Women entrepreneurs are fighting for funding in the human world of technological startups

Being a woman in the overwhelmingly masculine world of venture capital was still an obstacle – but like many other female entrepreneurs, she only worked harder to succeed.

“In some cases, before I even spoke, they asked me if I would leave as CEO,” Foundos said of meetings with venture capitalists.

“This was a whole new level.”

Men talked past her at meetings and discussed whether she could emotionally handle the job as if she were not there or wondered aloud who would take care of the books.

“When it happens, I tell them I’m here,” Foundos said. “I’m the economist. I’ve worked in big banks for more than ten years. I’ve been the best at everything I’ve ever been into.”

Startups can only manage as long as they rely on friends, family or savings before they eventually need to find investors who are willing to invest in young companies in exchange for a stake in the business.

Money invested in start-ups in the earliest days, perhaps when they are nothing more than ideas or prototypes, is called “seed” financing.

When it comes to getting support for a start, it’s about trust, and it seems to be lacking when it comes to women entrepreneurs, according to Foundos and other interviewees by AFP.

“I do not think women need to get things done,” Foundos said of venture capital. “But I think they do not see the same amount of offers.”

Forte has grown rapidly as the pandemic has gyms and fitness centers that climb to offer members online sessions.

Foundos took a “right hand”, a male partner with a British accent, to give potential investors a more traditional face and increase the odds of getting funding.

She has chosen to ask venture capitalists she meets if they have invested in women-run companies in the past, and the answer has always been “no”.

Sex for funding?

Few percent of the venture capital money goes to women-driven startups in the United States, according to Allyson Kapin, General Partner at the W Fund and founder of Women Who Tech (WWT).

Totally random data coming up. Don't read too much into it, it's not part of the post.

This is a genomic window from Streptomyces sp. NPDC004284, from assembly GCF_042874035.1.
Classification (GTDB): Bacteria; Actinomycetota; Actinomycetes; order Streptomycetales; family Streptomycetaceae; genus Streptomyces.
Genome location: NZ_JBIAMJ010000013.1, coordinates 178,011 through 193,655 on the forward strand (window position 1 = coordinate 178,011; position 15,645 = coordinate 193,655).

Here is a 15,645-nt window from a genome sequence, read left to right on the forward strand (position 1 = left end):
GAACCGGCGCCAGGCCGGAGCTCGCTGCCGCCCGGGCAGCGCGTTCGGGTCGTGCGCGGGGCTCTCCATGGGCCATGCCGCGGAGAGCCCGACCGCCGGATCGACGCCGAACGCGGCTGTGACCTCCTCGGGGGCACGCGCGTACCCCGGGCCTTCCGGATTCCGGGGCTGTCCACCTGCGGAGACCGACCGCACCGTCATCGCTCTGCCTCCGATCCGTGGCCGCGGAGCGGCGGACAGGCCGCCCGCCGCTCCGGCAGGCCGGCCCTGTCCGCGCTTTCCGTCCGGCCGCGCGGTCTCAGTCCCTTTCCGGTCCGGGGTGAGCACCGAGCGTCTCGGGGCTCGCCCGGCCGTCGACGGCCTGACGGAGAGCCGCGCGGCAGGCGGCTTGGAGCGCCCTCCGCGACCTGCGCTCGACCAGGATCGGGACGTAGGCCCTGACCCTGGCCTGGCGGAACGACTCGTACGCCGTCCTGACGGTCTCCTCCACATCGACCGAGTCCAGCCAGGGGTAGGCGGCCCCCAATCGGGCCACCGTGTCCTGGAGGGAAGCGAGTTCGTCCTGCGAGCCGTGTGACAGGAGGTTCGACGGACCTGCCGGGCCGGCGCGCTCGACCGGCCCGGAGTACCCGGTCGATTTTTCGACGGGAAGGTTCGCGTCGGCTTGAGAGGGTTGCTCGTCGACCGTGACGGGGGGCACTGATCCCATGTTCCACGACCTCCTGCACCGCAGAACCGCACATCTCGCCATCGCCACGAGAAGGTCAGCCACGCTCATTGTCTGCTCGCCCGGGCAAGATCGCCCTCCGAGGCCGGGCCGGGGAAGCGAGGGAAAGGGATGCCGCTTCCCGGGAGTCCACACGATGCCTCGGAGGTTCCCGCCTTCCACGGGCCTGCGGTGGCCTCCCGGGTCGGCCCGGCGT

Being sexually forbidden in exchange for funding, or even an introduction to venture capitalists, is common for female founders of start-ups, according to a recent WWT survey.

About 44% of the female founders surveyed reported harassment as sexual acts or unwanted physical contact when applying for funding.

And while last year set records for venture capital financing, support for women-run start-ups drew despite reports that such companies actually provide better returns on investment, according to Kapin.

“This is not about altruism or charity, it’s about making (a lot of) money,” Kapin said of supporting new women.

Bar higher

The prospects for funding are becoming even more bleak for women of color.

The black entrepreneur Fonta Gilliam worked abroad with financial institutions for the US State Department before creating the social bank start Invest Sou Sou.

Gilliam took the idea of ​​the village’s savings circles that she had seen flourishing in places like Africa and built it into a free mobile app that adds artificial intelligence and collaborates with financial institutions.

She created a Sou Sou prototype and started raising revenue to show that it could make money, but still found it harder to get funding than male peers.

“We always have to overperform and overcompensate,” Gilliam said. “Where startups run by men would be believed, we would have to prove it ten times.”

Gilliam received insultingly low values ​​for her start, some so prey that she left.

“We’re still skinny and mean bootstrapping, but I think it’s going to pay off in the end,” Gilliam said.

“One thing about women-owned, black-owned start-ups: because there is such a high bar for support, our companies tend to be scarier, stronger and more resilient.”

Privileged ‘pipeline’

Women-led start-ups tend to be on the outside of the “pipeline” that unofficially leads entrepreneurs to venture capitalists, according to Kapin and others.

In Silicon Valley, that channel is open to male, white technology entrepreneurs from select universities such as Stanford.

“The pipeline is filled with people from the same university; from similar backgrounds,” says Kapin.

“It’s not representative of the world, which is problematic because you’re trying to solve the world’s problems through very few people – mostly white men.”

Investors vying for gemstones in the frothy tech start-up scrum are missing out on a wealth of returns and stability by investing in neglected female founders, according to Caroline Lewis, a senior partner at Rogue Women’s Fund, who does just that.

“At the end of the day, it’s right to do and it’s good to do,” Lewis said.

This story has been published from a thread relay feed without any changes to the text.

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